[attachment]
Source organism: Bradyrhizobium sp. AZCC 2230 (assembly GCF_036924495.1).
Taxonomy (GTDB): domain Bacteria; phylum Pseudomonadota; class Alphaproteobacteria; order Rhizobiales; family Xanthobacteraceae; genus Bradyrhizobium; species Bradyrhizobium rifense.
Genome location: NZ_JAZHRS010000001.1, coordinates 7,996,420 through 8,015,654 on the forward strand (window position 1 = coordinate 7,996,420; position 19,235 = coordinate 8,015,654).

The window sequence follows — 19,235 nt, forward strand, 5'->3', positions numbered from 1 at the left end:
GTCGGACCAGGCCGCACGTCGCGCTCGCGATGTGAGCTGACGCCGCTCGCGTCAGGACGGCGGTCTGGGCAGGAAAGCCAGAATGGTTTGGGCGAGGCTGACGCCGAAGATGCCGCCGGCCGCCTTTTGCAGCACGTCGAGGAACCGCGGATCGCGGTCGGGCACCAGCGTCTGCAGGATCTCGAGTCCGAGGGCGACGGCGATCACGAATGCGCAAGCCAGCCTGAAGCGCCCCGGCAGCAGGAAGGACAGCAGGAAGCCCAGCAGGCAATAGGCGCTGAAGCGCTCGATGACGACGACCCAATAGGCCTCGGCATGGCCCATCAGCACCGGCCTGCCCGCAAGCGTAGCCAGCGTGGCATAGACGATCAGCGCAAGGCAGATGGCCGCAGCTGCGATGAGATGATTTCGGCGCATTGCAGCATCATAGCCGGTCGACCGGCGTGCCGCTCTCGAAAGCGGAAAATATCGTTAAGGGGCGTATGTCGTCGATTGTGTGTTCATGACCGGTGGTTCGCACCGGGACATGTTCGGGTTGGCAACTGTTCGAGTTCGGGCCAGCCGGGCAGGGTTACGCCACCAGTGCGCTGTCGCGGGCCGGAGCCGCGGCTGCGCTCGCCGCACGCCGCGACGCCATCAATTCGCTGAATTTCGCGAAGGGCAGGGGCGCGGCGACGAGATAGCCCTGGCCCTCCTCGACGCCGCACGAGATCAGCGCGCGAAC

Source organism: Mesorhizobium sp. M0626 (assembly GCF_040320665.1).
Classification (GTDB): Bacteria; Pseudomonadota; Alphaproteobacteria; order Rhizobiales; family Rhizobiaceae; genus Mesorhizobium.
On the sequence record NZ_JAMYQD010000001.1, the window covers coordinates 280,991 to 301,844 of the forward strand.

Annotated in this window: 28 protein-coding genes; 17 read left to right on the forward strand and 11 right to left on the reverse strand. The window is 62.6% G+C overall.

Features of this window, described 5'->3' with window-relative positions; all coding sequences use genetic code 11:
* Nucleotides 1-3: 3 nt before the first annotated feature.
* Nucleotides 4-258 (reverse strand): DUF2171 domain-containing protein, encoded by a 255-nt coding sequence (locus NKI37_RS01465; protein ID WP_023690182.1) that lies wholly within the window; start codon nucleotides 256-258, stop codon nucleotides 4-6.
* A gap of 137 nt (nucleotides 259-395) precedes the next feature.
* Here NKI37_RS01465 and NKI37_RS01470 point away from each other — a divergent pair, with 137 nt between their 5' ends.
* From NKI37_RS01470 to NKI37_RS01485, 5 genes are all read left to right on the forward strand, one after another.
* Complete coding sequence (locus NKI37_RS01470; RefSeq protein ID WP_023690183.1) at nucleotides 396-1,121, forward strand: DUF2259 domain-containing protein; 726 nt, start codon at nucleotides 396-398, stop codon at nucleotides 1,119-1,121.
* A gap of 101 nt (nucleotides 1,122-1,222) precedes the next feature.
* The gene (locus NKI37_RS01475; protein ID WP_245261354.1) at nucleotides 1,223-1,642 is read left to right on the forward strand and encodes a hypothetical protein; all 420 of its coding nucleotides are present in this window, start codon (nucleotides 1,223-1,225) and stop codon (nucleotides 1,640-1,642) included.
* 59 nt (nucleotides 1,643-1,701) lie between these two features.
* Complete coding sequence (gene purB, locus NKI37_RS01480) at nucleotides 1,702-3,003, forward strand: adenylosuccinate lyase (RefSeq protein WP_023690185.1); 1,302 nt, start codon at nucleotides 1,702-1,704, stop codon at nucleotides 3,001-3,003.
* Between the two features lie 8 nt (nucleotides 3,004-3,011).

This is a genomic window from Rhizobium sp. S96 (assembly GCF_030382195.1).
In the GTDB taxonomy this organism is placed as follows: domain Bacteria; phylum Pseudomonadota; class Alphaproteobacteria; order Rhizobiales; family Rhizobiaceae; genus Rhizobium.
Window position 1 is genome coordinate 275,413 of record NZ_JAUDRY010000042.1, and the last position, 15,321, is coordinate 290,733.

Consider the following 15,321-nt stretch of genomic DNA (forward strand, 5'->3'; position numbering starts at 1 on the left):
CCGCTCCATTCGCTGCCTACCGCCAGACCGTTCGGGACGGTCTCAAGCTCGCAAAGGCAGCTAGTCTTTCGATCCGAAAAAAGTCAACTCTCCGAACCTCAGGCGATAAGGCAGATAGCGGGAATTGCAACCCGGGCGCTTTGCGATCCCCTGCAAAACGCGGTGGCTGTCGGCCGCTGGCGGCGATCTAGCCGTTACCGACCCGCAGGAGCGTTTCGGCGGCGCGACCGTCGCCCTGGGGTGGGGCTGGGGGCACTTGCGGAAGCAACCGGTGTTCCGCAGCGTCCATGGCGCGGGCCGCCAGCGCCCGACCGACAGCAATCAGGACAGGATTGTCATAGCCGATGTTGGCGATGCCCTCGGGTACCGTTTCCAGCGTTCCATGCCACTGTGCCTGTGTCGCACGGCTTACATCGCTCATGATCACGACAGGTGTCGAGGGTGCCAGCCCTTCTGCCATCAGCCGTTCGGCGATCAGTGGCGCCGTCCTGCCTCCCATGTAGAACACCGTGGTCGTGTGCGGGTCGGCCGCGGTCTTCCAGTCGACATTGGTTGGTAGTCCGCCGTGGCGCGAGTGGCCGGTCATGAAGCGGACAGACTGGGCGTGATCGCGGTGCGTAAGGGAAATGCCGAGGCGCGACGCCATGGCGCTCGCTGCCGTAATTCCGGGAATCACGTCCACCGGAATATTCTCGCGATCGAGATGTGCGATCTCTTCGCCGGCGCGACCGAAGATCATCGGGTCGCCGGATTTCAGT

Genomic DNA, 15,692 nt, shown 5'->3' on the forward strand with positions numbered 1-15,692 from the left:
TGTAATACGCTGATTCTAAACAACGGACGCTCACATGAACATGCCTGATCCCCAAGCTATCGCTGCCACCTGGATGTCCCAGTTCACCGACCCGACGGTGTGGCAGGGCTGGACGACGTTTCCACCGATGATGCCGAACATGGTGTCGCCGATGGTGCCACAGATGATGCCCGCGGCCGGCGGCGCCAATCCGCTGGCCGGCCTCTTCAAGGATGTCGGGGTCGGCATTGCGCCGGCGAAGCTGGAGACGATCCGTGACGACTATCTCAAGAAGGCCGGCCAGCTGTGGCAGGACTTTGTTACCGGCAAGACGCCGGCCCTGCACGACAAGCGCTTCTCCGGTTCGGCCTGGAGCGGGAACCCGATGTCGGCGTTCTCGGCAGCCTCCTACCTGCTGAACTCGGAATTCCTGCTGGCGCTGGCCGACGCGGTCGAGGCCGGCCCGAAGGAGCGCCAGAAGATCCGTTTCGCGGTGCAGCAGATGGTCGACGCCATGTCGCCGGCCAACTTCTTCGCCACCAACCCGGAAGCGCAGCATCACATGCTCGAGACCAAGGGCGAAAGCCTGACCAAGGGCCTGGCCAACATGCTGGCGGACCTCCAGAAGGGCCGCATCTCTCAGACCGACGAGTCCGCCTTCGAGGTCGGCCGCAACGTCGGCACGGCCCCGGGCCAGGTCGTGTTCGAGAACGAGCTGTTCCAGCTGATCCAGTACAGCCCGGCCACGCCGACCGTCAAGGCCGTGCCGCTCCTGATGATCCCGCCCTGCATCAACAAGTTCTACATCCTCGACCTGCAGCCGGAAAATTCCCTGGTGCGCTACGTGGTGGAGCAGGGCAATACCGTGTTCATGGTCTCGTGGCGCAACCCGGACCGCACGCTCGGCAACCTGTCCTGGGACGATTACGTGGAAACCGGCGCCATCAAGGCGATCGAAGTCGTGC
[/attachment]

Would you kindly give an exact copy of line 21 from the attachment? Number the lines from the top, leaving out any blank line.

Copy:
* Between the two features lie 8 nt (nucleotides 3,004-3,011).